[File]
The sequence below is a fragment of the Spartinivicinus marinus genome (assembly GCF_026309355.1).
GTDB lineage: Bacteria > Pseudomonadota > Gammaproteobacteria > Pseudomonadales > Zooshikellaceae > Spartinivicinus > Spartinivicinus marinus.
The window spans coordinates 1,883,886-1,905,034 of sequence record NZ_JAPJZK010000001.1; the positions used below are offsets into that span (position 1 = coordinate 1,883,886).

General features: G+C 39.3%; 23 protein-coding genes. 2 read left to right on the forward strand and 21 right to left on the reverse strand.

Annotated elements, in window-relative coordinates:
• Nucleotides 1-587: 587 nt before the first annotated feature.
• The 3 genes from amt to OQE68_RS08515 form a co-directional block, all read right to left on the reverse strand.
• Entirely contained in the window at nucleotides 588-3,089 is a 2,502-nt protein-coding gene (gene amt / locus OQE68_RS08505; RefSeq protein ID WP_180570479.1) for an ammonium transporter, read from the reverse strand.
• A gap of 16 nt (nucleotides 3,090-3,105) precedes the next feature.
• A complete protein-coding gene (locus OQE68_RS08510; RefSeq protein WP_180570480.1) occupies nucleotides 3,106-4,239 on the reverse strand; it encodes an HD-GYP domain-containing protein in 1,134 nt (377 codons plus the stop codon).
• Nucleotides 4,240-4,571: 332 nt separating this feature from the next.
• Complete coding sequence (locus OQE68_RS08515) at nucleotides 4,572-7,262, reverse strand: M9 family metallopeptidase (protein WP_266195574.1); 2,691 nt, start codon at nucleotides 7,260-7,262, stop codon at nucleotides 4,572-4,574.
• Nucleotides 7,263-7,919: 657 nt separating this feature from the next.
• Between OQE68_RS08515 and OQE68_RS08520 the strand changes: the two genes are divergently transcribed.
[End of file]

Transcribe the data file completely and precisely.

The sequence below is a fragment of the Spartinivicinus marinus genome (assembly GCF_026309355.1).
GTDB lineage: Bacteria > Pseudomonadota > Gammaproteobacteria > Pseudomonadales > Zooshikellaceae > Spartinivicinus > Spartinivicinus marinus.
The window spans coordinates 1,883,886-1,905,034 of sequence record NZ_JAPJZK010000001.1; the positions used below are offsets into that span (position 1 = coordinate 1,883,886).

General features: G+C 39.3%; 23 protein-coding genes. 2 read left to right on the forward strand and 21 right to left on the reverse strand.

Annotated elements, in window-relative coordinates:
• Nucleotides 1-587: 587 nt before the first annotated feature.
• The 3 genes from amt to OQE68_RS08515 form a co-directional block, all read right to left on the reverse strand.
• Entirely contained in the window at nucleotides 588-3,089 is a 2,502-nt protein-coding gene (gene amt / locus OQE68_RS08505; RefSeq protein ID WP_180570479.1) for an ammonium transporter, read from the reverse strand.
• A gap of 16 nt (nucleotides 3,090-3,105) precedes the next feature.
• A complete protein-coding gene (locus OQE68_RS08510; RefSeq protein WP_180570480.1) occupies nucleotides 3,106-4,239 on the reverse strand; it encodes an HD-GYP domain-containing protein in 1,134 nt (377 codons plus the stop codon).
• Nucleotides 4,240-4,571: 332 nt separating this feature from the next.
• Complete coding sequence (locus OQE68_RS08515) at nucleotides 4,572-7,262, reverse strand: M9 family metallopeptidase (protein WP_266195574.1); 2,691 nt, start codon at nucleotides 7,260-7,262, stop codon at nucleotides 4,572-4,574.
• Nucleotides 7,263-7,919: 657 nt separating this feature from the next.
• Between OQE68_RS08515 and OQE68_RS08520 the strand changes: the two genes are divergently transcribed.